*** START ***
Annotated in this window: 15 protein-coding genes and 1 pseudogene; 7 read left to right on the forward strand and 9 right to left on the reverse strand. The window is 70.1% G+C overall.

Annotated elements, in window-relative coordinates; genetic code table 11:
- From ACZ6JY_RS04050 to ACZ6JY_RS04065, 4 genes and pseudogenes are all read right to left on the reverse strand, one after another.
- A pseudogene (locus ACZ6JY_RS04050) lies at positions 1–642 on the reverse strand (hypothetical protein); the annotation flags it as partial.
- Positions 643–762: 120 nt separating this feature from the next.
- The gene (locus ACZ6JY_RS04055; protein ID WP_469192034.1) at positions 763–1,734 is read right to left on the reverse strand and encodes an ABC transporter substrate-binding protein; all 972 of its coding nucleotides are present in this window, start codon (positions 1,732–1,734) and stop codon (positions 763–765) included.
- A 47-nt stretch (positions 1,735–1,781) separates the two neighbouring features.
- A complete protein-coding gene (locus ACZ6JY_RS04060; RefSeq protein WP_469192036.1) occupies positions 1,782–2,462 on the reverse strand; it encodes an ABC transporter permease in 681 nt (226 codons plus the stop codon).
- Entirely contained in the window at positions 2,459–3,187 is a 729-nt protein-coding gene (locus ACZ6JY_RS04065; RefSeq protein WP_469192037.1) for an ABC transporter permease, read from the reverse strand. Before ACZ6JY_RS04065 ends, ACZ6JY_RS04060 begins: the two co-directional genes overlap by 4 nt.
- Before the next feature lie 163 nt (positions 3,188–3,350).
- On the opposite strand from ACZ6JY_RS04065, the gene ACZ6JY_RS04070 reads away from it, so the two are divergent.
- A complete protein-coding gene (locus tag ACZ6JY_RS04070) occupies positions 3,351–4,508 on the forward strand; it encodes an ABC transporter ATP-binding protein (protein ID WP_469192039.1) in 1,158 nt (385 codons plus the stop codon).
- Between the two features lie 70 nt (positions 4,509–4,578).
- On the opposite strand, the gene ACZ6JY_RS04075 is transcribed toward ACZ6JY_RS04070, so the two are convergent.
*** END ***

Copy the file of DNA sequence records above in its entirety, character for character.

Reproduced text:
Annotated in this window: 15 protein-coding genes and 1 pseudogene; 7 read left to right on the forward strand and 9 right to left on the reverse strand. The window is 70.1% G+C overall.

Annotated elements, in window-relative coordinates; genetic code table 11:
- From ACZ6JY_RS04050 to ACZ6JY_RS04065, 4 genes and pseudogenes are all read right to left on the reverse strand, one after another.
- A pseudogene (locus ACZ6JY_RS04050) lies at positions 1–642 on the reverse strand (hypothetical protein); the annotation flags it as partial.
- Positions 643–762: 120 nt separating this feature from the next.
- The gene (locus ACZ6JY_RS04055; protein ID WP_469192034.1) at positions 763–1,734 is read right to left on the reverse strand and encodes an ABC transporter substrate-binding protein; all 972 of its coding nucleotides are present in this window, start codon (positions 1,732–1,734) and stop codon (positions 763–765) included.
- A 47-nt stretch (positions 1,735–1,781) separates the two neighbouring features.
- A complete protein-coding gene (locus ACZ6JY_RS04060; RefSeq protein WP_469192036.1) occupies positions 1,782–2,462 on the reverse strand; it encodes an ABC transporter permease in 681 nt (226 codons plus the stop codon).
- Entirely contained in the window at positions 2,459–3,187 is a 729-nt protein-coding gene (locus ACZ6JY_RS04065; RefSeq protein WP_469192037.1) for an ABC transporter permease, read from the reverse strand. Before ACZ6JY_RS04065 ends, ACZ6JY_RS04060 begins: the two co-directional genes overlap by 4 nt.
- Before the next feature lie 163 nt (positions 3,188–3,350).
- On the opposite strand from ACZ6JY_RS04065, the gene ACZ6JY_RS04070 reads away from it, so the two are divergent.
- A complete protein-coding gene (locus tag ACZ6JY_RS04070) occupies positions 3,351–4,508 on the forward strand; it encodes an ABC transporter ATP-binding protein (protein ID WP_469192039.1) in 1,158 nt (385 codons plus the stop codon).
- Between the two features lie 70 nt (positions 4,509–4,578).
- On the opposite strand, the gene ACZ6JY_RS04075 is transcribed toward ACZ6JY_RS04070, so the two are convergent.